The Times (and Sunday Times), they are a-changin'
The newspaper industry has been in turmoil for years, as readers stop buying dead wood and switch to websites for more relevant and timely output. And because reading news on websites is, by and large, free. There have been attempts by newspapers to charge for content, very few of them successful - only the Wall Street Journal and Financial Times have managed it successfully, because their output is niche and valuable to its readership, who use the information to inform them on financial dealings.
But what about the world of broadsheets and tabloids, the mainstream newspapers, where the same stories are carried by hundreds of sources? Rupert Murdoch is mad as hell and he's not going to take it anymore. Several weeks ago, plans to put The Times (and Sunday Times) behind a paywall were announced. The blurb boasted: "We’ll bring you unrivalled coverage of everything that matters – from the election, to foreign news, to arts and culture, to the World Cup – in a more vibrant and stimulating way than ever before."
Well, the new site is now here and available to view for free, before a paywall is raised in a few weeks' time. Here's how the current site looks:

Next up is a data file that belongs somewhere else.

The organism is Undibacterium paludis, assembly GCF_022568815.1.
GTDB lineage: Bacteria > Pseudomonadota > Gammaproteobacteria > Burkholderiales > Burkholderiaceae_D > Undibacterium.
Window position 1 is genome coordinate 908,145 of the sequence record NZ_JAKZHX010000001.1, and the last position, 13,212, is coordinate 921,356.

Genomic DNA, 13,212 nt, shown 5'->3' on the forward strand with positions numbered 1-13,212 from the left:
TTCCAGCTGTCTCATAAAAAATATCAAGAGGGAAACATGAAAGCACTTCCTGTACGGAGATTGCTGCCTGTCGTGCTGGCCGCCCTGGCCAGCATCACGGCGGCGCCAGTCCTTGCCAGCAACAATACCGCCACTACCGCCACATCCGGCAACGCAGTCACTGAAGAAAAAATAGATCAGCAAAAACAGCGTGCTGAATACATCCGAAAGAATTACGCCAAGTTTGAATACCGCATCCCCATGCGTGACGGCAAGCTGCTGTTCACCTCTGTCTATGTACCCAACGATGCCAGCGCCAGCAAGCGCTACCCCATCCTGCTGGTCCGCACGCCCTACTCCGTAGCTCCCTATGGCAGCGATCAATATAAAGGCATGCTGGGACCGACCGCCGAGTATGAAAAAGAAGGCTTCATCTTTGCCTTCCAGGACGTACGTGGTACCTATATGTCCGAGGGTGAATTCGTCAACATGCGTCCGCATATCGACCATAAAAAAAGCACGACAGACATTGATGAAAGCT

And here's the new version you'll soon have to pay for:
What do we think? The first thing you notice is how much white space there is; tabs and sub-menus have been hidden away under general headings, with just one news story and one picture story dominating above the fold - an attempt to preserve the printed appearance of the content? Possibly. Another reason might be how it displays on tablet devices; the multi-column view has a similar feel to the Guardian's recent revamp, a design that works well on a PC, but is tailored perfectly for tablet devices like the iPad, where newspapers see plenty of consumption int he future:
As shiny as it looks, the paywall could bring around the end of days for the Times; all of the Times' content will go uncrawled by Google's spider.With no content indexed and ranked, there's no route of discovery, and taking the first step to becoming a loyal reader will mean you either pay on the spot (£1 a day or £2 for the week) or buying the physical paper. Removing all free and, more importantly, viral online promotion of a website seems like business suicide for traditional media.
Oh, and their lead tech story is the Currys/Apple story. The story we published a month ago. Finger on the pulse, that's what you're expected to pay for.